President’s Memo to Local 88 Members

By admin / On / In Local 88 Officers, President

Memorandum to the members of Local 88:

Early last month we posted an open letter to Chair Wheeler regarding the wage freeze and two of his staff being given a wage increase. Since that posting Michael and have had several conversations with the Chair’s office. This memorandum is to provide you with updated status.

Last night Chair Wheeler and Jana McLellan were guests at our monthly E-board meeting. We had a robust and open dialogue. Tough questions were asked and answered. At the end of the evening, we agreed to continue the discussion and have ongoing dialogues and issues that impact workers. Please contact your E-board representative, Chief Steward, or one of the officers for more details.

As you already know, Chair Wheeler had two agreements that he signed; one, our MOA (attached), and one, an employment contract with his two staff members, which outlined the terms of their agreement. Elected officials staff are not management, nor do they fall under civil service or regular recruiting guidelines. They serve at the pleasure of the elected official. From Wheeler’s viewpoint he kept both agreements and the two agreements don’t conflict.

Let’s review the components of our agreement:

1) The savings which resulted from our taking a wage freeze would go to restore services and jobs of Local 88 staff. We saved nearly 80 jobs. Another 124 individuals were impacted by the layoff, but only 25 lost their job (2 JCSS and 23 General); the others were able to stay employed either by bumping, demoting or through Project Save. There were a total of 53 who were laid off Countywide. (see attached chart)

2) Cuts would be proportional. In the past 9 years management reductions had been around 5% and line staff around 10%. This year 10 management positions were cut and 43 line staff;, it is a significant improvement.

3) Management would not get wage increases, bonus payments or extra administrative time off. The Chair sent out an executive memo in March ordering that to occur. (attached) All line staff supervisors, managers and department directors had their wages frozen.

When we first learned of the wage increase for two of the Chair’s staff, I was upset; however, we didn’t have all the facts and it was being pushed out to the media before we had an opportunity to investigate or collect the facts. And while disappointed about the Chair’s staff wage increase – when having all the facts it doesn’t violate our agreement.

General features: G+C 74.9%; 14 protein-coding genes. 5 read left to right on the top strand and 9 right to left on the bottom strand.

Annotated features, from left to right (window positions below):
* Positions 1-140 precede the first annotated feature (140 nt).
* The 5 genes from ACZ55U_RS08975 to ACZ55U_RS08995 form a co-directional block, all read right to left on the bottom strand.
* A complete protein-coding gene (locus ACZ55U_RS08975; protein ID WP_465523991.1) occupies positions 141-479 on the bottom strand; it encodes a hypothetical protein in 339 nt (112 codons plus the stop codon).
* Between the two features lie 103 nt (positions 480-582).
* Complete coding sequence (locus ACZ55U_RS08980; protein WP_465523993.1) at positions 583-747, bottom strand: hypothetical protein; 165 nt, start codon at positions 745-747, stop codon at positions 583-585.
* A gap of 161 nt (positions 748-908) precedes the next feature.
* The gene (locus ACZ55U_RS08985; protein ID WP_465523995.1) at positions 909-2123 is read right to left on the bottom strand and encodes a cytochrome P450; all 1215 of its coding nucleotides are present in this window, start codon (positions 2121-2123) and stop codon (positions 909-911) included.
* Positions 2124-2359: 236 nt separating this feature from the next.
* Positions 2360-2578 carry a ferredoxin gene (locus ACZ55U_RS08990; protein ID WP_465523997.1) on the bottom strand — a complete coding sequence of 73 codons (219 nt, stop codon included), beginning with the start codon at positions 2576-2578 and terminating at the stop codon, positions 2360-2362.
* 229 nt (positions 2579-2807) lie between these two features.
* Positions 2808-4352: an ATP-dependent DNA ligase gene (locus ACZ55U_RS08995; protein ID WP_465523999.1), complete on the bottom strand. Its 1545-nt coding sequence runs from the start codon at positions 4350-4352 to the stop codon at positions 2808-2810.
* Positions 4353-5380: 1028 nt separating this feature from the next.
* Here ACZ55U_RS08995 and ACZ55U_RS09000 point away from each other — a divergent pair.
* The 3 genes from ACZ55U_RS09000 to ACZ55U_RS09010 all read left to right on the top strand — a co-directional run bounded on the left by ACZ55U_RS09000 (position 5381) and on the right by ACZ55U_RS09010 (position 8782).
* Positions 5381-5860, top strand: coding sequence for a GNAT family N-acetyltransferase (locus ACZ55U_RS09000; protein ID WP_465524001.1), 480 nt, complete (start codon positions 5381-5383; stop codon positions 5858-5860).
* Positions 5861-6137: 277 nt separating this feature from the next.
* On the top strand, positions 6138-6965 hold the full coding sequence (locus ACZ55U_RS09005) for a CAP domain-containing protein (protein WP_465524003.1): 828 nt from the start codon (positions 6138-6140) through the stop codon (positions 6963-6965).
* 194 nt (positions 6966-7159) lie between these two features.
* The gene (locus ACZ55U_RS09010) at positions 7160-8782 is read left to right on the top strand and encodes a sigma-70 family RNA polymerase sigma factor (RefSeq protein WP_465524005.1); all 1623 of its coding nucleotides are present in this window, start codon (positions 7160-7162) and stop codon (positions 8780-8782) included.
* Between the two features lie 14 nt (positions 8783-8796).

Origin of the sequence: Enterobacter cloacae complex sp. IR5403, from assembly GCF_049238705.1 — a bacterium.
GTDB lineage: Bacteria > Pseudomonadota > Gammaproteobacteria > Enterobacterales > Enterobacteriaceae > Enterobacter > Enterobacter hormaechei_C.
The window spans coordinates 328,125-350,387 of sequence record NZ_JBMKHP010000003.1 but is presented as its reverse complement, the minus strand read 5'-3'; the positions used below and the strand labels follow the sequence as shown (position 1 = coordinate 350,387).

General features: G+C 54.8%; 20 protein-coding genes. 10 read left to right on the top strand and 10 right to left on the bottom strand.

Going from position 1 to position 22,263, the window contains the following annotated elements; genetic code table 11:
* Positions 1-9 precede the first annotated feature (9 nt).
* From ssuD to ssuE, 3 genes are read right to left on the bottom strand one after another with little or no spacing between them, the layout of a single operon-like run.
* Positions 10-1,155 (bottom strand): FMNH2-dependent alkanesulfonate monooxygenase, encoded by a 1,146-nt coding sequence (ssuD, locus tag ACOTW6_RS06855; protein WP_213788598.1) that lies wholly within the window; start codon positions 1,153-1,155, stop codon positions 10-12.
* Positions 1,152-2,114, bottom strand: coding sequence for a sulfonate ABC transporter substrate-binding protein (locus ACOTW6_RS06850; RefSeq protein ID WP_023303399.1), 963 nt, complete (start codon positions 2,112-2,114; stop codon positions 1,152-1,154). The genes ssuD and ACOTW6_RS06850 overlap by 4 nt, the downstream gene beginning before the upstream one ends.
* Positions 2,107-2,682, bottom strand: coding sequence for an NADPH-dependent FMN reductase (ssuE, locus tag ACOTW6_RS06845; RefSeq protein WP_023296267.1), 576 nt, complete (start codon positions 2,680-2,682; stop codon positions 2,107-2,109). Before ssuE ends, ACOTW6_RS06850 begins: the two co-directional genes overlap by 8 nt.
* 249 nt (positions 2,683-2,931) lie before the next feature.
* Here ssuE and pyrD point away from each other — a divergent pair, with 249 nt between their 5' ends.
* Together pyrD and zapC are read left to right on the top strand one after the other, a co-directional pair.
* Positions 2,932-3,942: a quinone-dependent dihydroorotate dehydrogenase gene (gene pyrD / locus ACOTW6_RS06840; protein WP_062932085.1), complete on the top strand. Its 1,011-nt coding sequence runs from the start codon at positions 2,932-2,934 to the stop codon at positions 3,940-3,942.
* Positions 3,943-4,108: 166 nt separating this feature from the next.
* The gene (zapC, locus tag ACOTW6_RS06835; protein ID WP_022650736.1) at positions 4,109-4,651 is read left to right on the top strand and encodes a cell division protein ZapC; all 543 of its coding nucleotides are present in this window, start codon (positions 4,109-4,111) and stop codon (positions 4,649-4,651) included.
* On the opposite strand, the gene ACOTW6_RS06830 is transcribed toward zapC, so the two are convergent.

What we did was impressive! I am very proud to be affiliated with an organization that will take personal sacrifices to support co-workers and our community. Other unions have done the same thing all around the country. Some employees who are not in unions didn’t have the option of voting; they were just told what would happen.

I would like to thank all of you who have participated in the discussion. There has been a lot of frustration and anger expressed about the situation. There has been some discussion that we are a weak union because we didn’t force the Chair to change his mind. I disagree. I know we are a strong union because we saved jobs, negotiated 30 hour health care coverage, restored use of comp-time usage in one department, enhanced our benefits and more. We don’t always achieve everything we strive for, that doesn’t diminish our voice in the workplace, our advocacy for individuals, work units and the entire membership. I believe our action strengthened Local 88.

We formed a Task Force to look at a crisis, analyzed the information and looked at possible options. We took an offensive response to the national and local economic crisis. We reached out and held many meetings to discuss the situation and finally scheduled a vote with a huge response and 63% responding by voting yes. We negotiated a Memorandum of Agreement that had components which have never been included in the past. We saved jobs. We didn’t save them all but we saved most of them!

Local 88 is a collective of workers. Our strength comes from our participation in the union, standing and working together for the rights and benefits of all those we represent, ourselves and our coworkers. I would encourage you to get involved and attend the meetings – help to make the decisions; participate in the union.

Becky Steward